Wednesday, October 17, 2007

Elementary Watson

One thing that I have learned over time is that smart people can believe very dumb things, and it does not make them any less smart.

Benjamin Rush, one of the signers of the Declaration of Independence and Father of American Psychiatry, believed that blackness was a form of leprosy.

Louis Agassiz, a Harvard scientist and well-renowned biologist, believed that interracial relationships were completely loveless.

Our American presidents... well, let's just say they had some interesting beliefs themselves.

And otherwise intelligent people the world over can convince themselves that the existence an invisible wish-granting fairy in the sky is an eminently reasonable position.

Thus I'm going to have to disagree with Greg Laden; I do not think that James Watson, one of the co-discoverers of the shape of DNA, is a moron. Flat wrong, almost certainly, but not necessarily a moron.

"What brought that up?" some of you may be wondering. Well, some racist sentiments of Watson's were published in the Independent the other day:
The 79-year-old geneticist reopened the explosive debate about race and science in a newspaper interview in which he said Western policies towards African countries were wrongly based on an assumption that black people were as clever as their white counterparts when "testing" suggested the contrary. He claimed genes responsible for creating differences in human intelligence could be found within a decade.

...Dr Watson told The Sunday Times that he was "inherently gloomy about the prospect of Africa" because "all our social policies are based on the fact that their intelligence is the same as ours – whereas all the testing says not really". He said there was a natural desire that all human beings should be equal but "people who have to deal with black employees find this not true".

His views are also reflected in a book published next week, in which he writes: "There is no firm reason to anticipate that the intellectual capacities of peoples geographically separated in their evolution should prove to have evolved identically. Our wanting to reserve equal powers of reason as some universal heritage of humanity will not be enough to make it so."

What "tests" he means are unknown, especially since tests for the past several decades have shown exactly the opposite--once you eliminate other factors such as diet, socioeconomic status, and other things, the "intelligence gap" between the races shrinks. Furthermore, the existence of racism and discrimination against one group at all tends to worsen a person's performance, as Jane Elliott has demonstrated. And the idea that blacks are less intelligent itself has been shown to hinder their performance on intelligence tests. Joe Feagin writes in Racist America (pp. 192-93):
Recent sociopsychological research has examined the impact of racist stereotypes on the performance of students. In pioneering studies by Claude Steele and his associates, black and white students were given skill tests similar to the Graduate Record Examination (GRE). When this examination was presented to black students as a test of their "intellectual ability," they did less well on the tests than white students of comparative ability. However, when the test was presented to the black students without the suggestion that it was a type of intelligence testing, they performed at a level similar to that of the white students.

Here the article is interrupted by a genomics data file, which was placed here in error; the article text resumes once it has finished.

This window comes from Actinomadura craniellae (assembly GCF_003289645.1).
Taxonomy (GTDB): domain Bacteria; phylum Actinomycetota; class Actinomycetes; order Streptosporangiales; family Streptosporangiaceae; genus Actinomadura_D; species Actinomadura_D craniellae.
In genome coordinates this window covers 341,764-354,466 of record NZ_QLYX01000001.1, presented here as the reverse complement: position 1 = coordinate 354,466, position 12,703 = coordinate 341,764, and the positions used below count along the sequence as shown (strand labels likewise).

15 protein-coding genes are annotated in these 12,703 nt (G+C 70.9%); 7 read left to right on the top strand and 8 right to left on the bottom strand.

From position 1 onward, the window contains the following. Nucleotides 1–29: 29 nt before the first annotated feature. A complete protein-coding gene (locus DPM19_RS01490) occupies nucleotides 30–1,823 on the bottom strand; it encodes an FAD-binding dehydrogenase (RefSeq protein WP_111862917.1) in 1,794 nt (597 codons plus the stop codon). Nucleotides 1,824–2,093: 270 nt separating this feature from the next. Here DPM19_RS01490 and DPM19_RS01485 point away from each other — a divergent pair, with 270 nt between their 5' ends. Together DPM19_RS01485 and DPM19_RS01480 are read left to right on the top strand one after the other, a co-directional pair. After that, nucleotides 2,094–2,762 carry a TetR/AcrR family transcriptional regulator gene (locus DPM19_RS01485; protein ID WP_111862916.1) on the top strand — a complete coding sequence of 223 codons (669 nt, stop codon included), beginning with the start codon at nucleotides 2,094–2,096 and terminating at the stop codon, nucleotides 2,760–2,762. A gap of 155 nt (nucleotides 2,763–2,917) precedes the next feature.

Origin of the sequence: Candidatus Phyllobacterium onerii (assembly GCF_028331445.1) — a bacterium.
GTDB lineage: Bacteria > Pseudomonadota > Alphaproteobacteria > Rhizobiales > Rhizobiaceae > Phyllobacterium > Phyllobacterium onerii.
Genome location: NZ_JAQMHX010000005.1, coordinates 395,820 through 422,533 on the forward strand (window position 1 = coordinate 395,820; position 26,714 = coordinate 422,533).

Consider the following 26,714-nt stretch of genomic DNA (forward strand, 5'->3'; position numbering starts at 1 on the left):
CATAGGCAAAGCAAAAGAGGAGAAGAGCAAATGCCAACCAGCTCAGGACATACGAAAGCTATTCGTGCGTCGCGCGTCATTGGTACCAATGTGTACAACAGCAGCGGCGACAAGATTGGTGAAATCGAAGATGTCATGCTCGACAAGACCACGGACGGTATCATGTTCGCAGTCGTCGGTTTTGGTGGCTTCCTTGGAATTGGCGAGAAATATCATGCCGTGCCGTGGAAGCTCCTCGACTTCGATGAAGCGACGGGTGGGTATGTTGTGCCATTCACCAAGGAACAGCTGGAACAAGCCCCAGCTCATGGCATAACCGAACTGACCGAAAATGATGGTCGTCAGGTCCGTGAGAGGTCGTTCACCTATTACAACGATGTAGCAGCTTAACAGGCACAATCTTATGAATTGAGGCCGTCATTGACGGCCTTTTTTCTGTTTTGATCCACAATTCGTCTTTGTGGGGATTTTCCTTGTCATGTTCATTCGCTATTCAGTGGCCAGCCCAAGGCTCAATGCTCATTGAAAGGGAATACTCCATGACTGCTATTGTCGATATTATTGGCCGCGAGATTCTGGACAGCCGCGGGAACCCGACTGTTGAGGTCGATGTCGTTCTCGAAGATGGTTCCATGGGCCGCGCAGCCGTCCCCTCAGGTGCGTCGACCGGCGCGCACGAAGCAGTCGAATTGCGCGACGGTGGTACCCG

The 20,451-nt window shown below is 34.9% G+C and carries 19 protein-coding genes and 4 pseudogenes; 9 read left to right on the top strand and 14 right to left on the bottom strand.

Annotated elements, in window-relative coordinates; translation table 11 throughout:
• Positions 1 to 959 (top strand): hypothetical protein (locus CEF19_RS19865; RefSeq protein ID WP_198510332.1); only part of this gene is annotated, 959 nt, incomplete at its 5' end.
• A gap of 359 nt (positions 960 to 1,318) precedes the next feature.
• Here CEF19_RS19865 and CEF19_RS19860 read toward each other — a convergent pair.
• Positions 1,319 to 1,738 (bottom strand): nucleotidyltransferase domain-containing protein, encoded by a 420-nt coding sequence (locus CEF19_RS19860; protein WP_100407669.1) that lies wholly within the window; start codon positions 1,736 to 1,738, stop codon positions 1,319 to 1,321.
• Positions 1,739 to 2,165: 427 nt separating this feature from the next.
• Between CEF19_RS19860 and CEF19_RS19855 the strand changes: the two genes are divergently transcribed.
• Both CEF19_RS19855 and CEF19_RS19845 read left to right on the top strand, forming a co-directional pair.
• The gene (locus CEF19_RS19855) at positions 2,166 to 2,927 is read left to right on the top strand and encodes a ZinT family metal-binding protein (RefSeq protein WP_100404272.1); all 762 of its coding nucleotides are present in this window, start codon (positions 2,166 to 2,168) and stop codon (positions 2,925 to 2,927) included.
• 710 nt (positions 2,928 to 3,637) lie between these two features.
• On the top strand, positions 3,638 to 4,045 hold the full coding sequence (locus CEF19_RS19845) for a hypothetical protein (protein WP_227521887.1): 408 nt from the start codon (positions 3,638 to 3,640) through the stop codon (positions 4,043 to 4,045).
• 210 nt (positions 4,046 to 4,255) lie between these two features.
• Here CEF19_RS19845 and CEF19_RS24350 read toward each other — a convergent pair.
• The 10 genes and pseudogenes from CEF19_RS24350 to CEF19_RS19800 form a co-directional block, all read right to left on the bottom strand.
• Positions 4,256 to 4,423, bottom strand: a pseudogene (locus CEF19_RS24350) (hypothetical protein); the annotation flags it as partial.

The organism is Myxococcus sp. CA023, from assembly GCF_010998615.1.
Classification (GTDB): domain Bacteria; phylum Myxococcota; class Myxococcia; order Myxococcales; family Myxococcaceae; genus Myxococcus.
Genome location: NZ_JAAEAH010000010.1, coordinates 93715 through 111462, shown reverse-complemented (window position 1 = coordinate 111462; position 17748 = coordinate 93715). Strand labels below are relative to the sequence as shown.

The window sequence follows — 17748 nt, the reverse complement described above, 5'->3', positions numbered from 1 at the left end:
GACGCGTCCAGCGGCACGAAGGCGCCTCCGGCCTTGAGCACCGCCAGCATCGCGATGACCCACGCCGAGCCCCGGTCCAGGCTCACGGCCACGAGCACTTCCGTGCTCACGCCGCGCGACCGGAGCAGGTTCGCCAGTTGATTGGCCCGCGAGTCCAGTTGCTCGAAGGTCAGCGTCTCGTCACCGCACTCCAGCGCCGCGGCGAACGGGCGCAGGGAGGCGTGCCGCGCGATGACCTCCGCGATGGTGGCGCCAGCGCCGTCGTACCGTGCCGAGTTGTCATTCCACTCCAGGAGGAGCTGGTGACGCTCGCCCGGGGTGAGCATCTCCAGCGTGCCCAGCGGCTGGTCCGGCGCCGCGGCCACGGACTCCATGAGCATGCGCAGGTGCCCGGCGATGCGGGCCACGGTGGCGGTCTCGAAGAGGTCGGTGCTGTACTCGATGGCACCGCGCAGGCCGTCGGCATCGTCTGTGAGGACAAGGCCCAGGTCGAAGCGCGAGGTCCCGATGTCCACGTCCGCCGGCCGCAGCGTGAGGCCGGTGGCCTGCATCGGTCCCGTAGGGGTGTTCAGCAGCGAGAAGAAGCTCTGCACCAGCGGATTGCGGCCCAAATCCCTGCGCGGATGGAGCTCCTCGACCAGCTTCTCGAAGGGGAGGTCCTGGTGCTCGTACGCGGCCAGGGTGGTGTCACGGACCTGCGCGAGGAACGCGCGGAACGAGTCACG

And really, what are we to think when the only concrete piece of "evidence" Watson provides (at least so far) is the anecdotal evidence of people who work with black employees? Sure, those people may not think that blacks are very smart; that doesn't make it true. There are any number of reasons why the people questioned might say that--not least of which is the racist belief that blacks are dumb, and evidence be damned.

And of course Watson tries to make his position (as do trolls Caledonian and Francis Crunk in the comments at Pharyngula) sound plausible by suggesting that different races could have taken different evolutionary paths and there's no reason to believe that they all evolved the same way. Which in itself might be reasonable; there are differences between the races. But why should their brains have varied? Unless Watson believes like Edward Eggleston, that Africa was so verdant that one didn't need to think to survive? After all, it's not like there's any hardship in Africa, no sir.

And besides, it's hard to take Watson seriously when his supposedly scientific, neutral hypotheses line match up so exactly with the racist sentiments spewed by Americans for hundreds of years:
He has also suggested a link between skin colour and sex drive, positing the theory that black people have higher libidos... .

As Azkyroth at Pharyngula commented,
...we argue against the claim that human variation takes the form of nice neat little bundles of traits that are distributed in a fashion more or less corresponding to societal definitions of race, and whose contents more or less correspond to Western racial prejudices particularly as regards intelligence and temperament... .

Thanks to PZ for alerting me to this.

[Edit] And Greg Laden now has a bit more, shredding some of the "science" by others that also purportedly "proves" blacks have a lower I.Q.

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